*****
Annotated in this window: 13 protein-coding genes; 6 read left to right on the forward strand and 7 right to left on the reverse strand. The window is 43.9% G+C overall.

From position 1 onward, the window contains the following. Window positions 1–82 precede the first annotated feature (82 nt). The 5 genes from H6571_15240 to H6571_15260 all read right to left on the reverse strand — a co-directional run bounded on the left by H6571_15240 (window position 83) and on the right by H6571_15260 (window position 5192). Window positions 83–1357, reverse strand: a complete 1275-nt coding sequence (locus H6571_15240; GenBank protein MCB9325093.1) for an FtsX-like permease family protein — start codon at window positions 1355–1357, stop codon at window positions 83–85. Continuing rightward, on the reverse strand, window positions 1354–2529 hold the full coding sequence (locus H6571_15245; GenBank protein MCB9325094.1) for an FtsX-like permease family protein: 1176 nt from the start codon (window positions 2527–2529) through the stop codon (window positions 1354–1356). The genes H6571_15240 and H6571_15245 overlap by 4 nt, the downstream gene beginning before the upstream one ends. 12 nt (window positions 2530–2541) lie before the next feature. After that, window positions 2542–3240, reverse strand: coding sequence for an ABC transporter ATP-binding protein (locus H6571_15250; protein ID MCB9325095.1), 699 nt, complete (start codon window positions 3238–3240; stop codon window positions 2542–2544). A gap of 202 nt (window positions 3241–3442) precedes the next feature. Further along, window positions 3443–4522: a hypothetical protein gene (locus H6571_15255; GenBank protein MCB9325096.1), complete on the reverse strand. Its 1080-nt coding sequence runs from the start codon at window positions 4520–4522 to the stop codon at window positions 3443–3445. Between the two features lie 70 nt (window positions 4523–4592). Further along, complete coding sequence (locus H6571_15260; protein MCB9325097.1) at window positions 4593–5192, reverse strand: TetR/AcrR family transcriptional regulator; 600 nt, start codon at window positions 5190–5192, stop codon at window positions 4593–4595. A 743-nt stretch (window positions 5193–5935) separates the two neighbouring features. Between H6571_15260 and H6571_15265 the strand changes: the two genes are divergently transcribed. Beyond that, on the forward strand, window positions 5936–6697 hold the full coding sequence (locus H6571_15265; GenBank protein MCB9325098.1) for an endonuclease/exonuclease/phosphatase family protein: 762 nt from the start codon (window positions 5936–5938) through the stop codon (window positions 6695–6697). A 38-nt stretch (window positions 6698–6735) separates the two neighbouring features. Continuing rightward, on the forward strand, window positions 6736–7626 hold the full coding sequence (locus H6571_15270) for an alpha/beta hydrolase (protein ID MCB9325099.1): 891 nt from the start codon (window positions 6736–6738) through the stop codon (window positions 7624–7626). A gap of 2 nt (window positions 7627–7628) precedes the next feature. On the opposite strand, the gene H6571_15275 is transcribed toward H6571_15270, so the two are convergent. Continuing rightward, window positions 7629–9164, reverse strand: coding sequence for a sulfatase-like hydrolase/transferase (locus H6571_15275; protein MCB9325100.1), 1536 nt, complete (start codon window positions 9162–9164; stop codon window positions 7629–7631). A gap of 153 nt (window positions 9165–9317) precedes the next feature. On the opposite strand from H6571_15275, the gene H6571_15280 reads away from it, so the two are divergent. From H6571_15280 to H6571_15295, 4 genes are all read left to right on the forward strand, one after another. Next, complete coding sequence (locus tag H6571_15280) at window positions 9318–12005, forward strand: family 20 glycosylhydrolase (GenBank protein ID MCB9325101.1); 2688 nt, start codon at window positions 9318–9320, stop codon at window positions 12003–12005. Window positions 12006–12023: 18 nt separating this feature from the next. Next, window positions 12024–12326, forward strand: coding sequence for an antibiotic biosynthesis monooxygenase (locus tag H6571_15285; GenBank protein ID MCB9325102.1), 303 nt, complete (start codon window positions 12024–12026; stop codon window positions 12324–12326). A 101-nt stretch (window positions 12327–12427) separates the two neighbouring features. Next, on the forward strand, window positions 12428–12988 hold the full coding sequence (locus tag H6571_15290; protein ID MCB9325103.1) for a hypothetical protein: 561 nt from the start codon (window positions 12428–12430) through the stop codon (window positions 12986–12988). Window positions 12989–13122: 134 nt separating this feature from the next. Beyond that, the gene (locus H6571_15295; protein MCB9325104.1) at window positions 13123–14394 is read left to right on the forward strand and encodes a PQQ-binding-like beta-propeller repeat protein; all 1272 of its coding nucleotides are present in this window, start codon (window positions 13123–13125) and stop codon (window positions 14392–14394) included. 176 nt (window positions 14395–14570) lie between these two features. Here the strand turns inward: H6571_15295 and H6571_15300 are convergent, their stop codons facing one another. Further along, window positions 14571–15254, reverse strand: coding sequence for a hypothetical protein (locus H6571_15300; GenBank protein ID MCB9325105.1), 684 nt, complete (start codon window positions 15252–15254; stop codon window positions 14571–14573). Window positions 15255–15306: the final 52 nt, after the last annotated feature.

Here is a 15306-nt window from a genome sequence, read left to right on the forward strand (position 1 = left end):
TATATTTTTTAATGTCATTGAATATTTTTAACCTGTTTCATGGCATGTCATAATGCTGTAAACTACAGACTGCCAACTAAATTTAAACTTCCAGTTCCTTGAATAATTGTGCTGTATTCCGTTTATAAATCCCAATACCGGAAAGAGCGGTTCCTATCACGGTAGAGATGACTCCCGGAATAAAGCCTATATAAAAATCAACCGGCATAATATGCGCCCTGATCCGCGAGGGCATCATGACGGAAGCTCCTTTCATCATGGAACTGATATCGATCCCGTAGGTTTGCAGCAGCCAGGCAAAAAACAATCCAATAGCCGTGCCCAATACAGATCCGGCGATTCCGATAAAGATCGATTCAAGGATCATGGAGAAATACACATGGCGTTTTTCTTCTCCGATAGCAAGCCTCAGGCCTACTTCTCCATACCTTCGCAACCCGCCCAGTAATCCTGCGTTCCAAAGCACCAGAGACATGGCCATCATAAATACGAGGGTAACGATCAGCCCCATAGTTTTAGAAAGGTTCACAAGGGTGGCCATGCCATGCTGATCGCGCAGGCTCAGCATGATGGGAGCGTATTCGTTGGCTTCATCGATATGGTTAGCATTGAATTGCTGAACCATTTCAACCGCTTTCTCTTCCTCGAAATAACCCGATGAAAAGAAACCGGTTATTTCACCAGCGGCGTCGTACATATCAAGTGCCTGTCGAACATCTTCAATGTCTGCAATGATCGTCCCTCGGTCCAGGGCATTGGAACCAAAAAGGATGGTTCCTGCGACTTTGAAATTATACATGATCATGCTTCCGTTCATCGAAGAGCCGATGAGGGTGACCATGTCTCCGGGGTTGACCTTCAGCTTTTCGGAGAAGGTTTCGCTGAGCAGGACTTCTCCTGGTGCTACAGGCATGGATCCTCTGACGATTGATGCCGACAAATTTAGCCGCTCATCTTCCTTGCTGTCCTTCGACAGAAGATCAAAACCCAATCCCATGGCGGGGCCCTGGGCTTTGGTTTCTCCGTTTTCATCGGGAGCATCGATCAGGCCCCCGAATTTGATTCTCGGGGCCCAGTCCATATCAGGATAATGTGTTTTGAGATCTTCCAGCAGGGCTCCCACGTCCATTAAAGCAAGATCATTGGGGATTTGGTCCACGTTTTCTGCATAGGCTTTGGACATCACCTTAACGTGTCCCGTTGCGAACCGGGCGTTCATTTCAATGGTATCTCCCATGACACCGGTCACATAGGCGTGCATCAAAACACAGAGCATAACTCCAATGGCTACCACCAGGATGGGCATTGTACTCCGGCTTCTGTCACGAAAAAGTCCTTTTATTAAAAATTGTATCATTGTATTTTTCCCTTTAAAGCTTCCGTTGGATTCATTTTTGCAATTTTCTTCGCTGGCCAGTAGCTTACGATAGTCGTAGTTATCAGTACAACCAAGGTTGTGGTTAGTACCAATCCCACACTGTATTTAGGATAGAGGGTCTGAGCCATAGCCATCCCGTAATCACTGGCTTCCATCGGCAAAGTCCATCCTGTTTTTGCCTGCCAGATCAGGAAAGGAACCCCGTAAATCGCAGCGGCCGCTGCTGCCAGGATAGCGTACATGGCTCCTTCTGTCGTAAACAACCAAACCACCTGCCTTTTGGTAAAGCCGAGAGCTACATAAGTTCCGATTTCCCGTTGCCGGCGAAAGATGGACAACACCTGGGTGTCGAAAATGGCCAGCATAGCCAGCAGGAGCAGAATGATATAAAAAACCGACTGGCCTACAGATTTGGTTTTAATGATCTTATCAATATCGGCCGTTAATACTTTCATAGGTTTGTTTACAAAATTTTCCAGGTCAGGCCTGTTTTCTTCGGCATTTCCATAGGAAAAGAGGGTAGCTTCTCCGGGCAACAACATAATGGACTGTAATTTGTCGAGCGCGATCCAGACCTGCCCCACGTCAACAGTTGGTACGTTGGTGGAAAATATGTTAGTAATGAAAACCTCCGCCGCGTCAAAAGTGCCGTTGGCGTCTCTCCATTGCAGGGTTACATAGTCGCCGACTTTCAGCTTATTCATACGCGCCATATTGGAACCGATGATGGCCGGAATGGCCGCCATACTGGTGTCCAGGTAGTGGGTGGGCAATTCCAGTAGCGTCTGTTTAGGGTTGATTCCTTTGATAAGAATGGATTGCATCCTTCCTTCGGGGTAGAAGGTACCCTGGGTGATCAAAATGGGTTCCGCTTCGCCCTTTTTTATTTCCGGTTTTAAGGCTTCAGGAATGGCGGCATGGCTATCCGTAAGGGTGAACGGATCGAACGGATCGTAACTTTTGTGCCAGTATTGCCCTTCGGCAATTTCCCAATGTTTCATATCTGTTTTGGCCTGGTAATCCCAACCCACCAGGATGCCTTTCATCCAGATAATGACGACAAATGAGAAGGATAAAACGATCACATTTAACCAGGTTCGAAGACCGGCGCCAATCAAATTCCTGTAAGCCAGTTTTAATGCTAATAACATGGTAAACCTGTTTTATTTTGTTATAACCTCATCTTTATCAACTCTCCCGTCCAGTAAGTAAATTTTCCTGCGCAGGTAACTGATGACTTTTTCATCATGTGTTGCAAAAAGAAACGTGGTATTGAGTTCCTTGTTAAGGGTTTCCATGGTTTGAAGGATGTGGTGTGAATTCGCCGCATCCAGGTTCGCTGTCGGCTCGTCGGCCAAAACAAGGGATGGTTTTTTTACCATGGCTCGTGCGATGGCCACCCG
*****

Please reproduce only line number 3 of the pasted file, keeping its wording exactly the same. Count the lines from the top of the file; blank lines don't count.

Here is a 15306-nt window from a genome sequence, read left to right on the forward strand (position 1 = left end):